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Historical and Retrospective Studies

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Global environmental change is altering ecosystems worldwide by changing disturbance patterns, plant growth, and ecosystem structure and composition. Determining whether these changes fall within natural ecosystems dynamics or represent something new is key to management and conservation. Historical and retrospective studies reconstruct ecosystem dynamics and climatic change over centuries (via historical documents, tree-ring analysis) and millennia (via sediment cores from wetlands and lakes, archeological research) are an excellent way to provide the long-term context for current day disturbances and ecosystem conditions.

The emphasis on the past continues today, as nearly every field study conducted by researchers at the Forest incorporates a historical component to evaluate current conditions and identify the magnitude and direction of changes that have occurred over time. Through these historical studies we are able to extend the timeframe of our research and use the collective historical and ecological insights to provide guidelines and a framework on which to base successful conservation, management, and policy initiatives, especially in the context of ongoing global environmental change.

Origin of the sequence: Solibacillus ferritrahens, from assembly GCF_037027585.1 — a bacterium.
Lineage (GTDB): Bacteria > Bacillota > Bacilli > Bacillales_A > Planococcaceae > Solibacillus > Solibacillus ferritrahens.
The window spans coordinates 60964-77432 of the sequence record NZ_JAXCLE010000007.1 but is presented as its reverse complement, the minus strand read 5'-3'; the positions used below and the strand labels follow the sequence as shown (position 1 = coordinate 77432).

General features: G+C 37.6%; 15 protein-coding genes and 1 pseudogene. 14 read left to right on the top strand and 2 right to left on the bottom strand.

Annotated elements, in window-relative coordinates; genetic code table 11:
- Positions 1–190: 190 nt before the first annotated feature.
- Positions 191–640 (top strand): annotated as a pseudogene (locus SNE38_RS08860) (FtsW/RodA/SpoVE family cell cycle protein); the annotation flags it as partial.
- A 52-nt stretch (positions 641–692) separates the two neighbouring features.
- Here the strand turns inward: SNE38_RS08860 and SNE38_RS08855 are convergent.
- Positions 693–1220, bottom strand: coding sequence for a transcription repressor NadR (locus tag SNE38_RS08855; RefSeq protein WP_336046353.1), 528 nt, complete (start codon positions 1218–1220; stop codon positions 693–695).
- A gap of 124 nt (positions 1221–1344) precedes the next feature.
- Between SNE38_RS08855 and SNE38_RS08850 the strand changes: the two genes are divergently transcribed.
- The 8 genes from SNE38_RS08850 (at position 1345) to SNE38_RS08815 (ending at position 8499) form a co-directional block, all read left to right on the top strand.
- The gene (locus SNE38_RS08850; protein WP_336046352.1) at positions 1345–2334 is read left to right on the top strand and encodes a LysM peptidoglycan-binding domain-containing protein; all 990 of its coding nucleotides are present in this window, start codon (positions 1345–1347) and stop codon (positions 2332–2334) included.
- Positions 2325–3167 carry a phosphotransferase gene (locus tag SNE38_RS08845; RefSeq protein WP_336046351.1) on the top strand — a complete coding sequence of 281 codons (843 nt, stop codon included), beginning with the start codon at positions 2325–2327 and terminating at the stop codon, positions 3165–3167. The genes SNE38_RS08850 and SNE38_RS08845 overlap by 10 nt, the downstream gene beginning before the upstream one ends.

The Harvard Forest has a rich history of retrospective studies, including studies that have led to the development of new approaches to historical ecology. Among the many discoveries made through Harvard Forest research, scientists have:

  • quantified the long-term impact of the 1938 hurricane on the structure and composition of an old-growth forest and the New England landscape,
  • found that 300 years of human land-use has changed the composition of New England forests, but not the spatial distribution of tree species in the region,
  • summers in the Northeastern U.S. have gotten substantially wetter and rainier in recent decades
  • old-growth forest and old trees are still being found in the region, often in steep, inaccessible terrain, but sometimes in areas with high visitation,
  • old-growth forests differ in structure, composition, and appearance from 2nd growth forests that dominate the landscape
  • the legacy of past disturbances, whether they be windstorms, fire, extreme climatic events, species loss, or human land-use, echo for centuries in the ecology of today’s forests.

In addition to the researchers below, numerous Schoolyard Ecology LTER students and teachers collect and contribute data through the Our Changing Forests project. 

Related Data & Publications

Publications - Published papers from Harvard Forest related to historical and retrospective studies.

Datasets - Data and metadata for historical and retrospective studies at the Forest.

Abstracts for Current Research - Summaries of ongoing historical and retrospective studies at the Forest.